Author: Chris Starrs


Photo of John Addison
In demand as a motivational speaker, Addison and his co-CEO Rick Williams took Primerica public at the New York Stock Exchange in 2011. The initial public offering had 22 orders for each share available.

This past summer, Primerica’s co-CEO John Addison (BBA ‘79) addressed a crowd of 50,000 people at the company convention in Atlanta’s Georgia Dome.

In the current economic climate, chief executives typically feel some trepidation when speaking to employees and shareholders. But as Addison took the podium, he had virtually nothing but good news to share with his constituents.

After more than four years of wrangling, Addison and his co-CEO Rick Williams had won the battle to take Primerica public. In April 2011, they rang the bell at the New York Stock Exchange, commemorating the first day of trading for the Initial Public Offering of Primerica, Inc. The IPO was lauded as one of the most successful in recent years, with 22 orders for each share available.

“We were trying to get an IPO done when nobody was doing IPOs,” says Addison, who grew up in Newton County and graduated from Emory at Oxford in 1977 before enrolling at UGA. “The world was collapsing, everything was falling apart. It was, in many ways, the most rewarding time of my career — but it was also the most difficult.”

Addison’s career began with A.L. Williams, which became Primerica and was then sold in 1990 to financial titan Citigroup. Primerica had become the largest independent financial services marketing organization in North America, but it wasn’t a good fit with Citigroup, in Addison’s estimation.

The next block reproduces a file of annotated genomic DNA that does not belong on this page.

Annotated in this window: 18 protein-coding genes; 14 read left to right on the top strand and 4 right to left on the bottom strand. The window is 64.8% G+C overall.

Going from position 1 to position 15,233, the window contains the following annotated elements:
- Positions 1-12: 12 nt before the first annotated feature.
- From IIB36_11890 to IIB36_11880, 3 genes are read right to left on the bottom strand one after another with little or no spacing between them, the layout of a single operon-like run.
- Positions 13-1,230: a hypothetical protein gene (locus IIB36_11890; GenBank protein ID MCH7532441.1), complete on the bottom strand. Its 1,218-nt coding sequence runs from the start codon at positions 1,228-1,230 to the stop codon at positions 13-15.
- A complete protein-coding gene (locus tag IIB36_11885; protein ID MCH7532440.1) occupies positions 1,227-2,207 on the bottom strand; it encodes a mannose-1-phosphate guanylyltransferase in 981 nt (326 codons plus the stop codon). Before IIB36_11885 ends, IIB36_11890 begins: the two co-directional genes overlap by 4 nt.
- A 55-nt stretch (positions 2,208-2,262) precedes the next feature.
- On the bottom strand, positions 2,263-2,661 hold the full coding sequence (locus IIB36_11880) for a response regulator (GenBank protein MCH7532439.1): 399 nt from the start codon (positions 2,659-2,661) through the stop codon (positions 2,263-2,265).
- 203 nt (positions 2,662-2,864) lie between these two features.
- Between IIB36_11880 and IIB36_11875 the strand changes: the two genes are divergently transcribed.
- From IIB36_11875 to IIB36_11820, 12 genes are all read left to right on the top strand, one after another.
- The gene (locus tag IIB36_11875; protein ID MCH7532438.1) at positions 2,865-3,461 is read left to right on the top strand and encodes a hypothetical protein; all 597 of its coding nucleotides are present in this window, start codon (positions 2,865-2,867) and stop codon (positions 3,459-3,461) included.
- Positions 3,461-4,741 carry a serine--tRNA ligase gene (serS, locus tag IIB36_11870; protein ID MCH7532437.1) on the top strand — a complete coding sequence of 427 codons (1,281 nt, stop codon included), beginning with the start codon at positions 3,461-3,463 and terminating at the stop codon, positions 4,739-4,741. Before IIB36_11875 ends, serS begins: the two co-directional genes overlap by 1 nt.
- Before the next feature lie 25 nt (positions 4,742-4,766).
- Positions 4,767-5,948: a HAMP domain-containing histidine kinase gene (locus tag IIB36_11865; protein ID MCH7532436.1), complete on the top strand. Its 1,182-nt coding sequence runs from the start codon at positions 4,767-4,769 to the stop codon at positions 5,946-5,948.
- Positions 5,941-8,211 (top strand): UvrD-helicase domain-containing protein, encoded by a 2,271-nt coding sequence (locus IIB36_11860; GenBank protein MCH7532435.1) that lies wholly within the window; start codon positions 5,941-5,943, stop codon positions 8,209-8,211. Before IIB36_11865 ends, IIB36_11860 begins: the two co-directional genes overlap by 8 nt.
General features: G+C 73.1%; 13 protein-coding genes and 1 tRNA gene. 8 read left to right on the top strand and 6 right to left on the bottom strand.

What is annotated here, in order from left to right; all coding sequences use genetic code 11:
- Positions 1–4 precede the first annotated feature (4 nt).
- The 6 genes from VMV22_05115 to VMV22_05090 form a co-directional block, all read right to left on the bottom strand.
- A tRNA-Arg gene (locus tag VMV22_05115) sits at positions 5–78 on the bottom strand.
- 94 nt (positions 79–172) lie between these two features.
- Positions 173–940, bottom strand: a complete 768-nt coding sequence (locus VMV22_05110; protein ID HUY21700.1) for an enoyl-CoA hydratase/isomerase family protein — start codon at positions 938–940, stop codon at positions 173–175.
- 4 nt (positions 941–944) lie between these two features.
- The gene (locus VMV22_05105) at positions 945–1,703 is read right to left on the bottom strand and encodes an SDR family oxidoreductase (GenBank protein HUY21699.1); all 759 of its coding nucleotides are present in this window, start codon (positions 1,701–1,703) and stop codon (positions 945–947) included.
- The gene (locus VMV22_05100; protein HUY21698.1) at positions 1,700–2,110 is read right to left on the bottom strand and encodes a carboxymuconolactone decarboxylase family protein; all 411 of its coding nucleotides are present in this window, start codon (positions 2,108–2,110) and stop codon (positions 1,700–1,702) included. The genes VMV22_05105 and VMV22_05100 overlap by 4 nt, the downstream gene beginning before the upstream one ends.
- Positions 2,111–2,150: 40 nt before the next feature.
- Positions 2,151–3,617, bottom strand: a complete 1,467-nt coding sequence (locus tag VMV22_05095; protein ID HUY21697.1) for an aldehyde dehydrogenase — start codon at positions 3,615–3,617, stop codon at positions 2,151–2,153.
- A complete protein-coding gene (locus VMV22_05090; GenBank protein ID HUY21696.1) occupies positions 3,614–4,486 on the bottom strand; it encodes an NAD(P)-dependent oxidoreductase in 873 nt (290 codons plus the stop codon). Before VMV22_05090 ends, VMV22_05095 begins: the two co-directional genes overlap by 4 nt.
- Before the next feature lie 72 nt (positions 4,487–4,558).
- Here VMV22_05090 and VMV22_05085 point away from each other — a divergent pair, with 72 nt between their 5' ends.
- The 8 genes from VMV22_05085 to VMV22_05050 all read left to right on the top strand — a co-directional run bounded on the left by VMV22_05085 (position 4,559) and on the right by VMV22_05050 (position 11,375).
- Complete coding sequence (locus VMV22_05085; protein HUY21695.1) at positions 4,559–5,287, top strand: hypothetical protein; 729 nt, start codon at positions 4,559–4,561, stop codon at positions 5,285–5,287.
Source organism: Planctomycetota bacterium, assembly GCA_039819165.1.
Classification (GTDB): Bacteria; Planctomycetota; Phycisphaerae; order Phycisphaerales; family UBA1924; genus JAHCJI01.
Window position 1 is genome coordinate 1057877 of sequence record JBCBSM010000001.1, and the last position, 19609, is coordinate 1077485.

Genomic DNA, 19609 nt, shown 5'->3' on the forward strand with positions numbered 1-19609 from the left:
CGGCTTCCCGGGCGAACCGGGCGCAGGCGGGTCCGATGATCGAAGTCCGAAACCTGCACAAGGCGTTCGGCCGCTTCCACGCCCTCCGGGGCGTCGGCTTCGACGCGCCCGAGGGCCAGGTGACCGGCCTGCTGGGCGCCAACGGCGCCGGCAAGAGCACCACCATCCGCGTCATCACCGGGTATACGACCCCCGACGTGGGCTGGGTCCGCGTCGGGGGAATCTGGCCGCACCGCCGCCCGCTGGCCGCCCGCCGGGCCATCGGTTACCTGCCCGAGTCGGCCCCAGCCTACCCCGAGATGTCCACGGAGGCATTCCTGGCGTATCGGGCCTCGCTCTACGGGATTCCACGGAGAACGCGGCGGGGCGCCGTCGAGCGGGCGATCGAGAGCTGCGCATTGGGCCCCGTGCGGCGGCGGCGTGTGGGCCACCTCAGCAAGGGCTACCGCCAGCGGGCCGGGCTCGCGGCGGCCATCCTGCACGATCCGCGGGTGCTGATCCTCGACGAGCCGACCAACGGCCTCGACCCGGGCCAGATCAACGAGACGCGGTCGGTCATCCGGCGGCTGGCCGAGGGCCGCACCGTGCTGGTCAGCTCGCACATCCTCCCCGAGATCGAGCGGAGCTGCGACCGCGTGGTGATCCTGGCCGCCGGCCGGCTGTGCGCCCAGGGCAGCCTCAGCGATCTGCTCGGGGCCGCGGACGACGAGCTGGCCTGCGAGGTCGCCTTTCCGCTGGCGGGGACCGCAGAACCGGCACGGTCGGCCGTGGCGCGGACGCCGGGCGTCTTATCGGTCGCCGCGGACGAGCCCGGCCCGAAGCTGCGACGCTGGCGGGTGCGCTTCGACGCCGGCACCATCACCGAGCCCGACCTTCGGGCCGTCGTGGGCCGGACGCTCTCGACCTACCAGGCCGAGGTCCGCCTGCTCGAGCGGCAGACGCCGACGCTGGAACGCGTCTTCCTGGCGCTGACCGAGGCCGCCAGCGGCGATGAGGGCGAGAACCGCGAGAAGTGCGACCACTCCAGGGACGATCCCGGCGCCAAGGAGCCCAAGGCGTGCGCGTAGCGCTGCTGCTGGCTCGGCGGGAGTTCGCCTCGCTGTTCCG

“Citigroup was evolving into something different,” says Addison. “All these regulatory issues were pounding on them and they were becoming, more and more, just a big bank. Our business is predominantly term life insurance, mutual funds, and marketing financial products to middle-income, Main Street families. We didn’t fit at Citi . . . we were being forced to be square pegs in round holes. I knew that if we didn’t get our business out of Citi, it would, at some point, get folded, spindled, and mutilated.”

Primerica has more than 6,000,000 insurance and investment clients. The company employs 1,700 people in Duluth, 300 in Toronto, and it has 90,000 licensed representatives in the U.S., Canada, and Puerto Rico. In April 2013, Primerica will move into a new 350,000-square-foot headquarters building across from Sugarloaf Country Club in the metro Atlanta suburb of Duluth.

“We’re very focused on growing our distribution force, growing our sales force, and getting into a new facility,” says Addison, who has done his share of speaking before Terry College groups, including the Terry Leadership Speaker Series. “In the last year, we’ve expanded product lines, and we will continue to look at things that work with our distribution system that we ought to sell.”

Addison credits his Terry years with enabling him to “learn discipline and a way of thinking about human behavior as it relates to economics…honestly, it shaped my career.”

In demand as a public speaker, Addison has appeared at Success magazine symposiums, where he shared the stage with the likes of Zig Ziglar and John Maxwell. That’s a long way from where he started.

“I grew up on a dirt road,” says Addison. “I’ve always had a good personality and I could talk to people — but I had no idea I’d wind up in this position. But I got out and I got in traffic. I figured out what I was good at — and then you bob, you weave, you bounce. When you get knocked down, you bounce back up and you make things happen.”

When he speaks to entrepreneurs and students, Addison makes a point of saying that the top rungs on the business ladder are reserved for those who decide to become a “force of nature.”

“You’ve got to get in the middle of things,” says Addison, who was recently honored by the UGA Alumni Association as the “CEO of the Bulldog 100,” which ranks the fastest-growing businesses run by UGA alumni. “The way we got an IPO done is by deciding to be a relentless force. We weren’t going to take failure as an option. To be more entrepreneurial, people need to adopt an I’m-going-to-win attitude. Not everybody is going to get a trophy. That’s not how the world is.”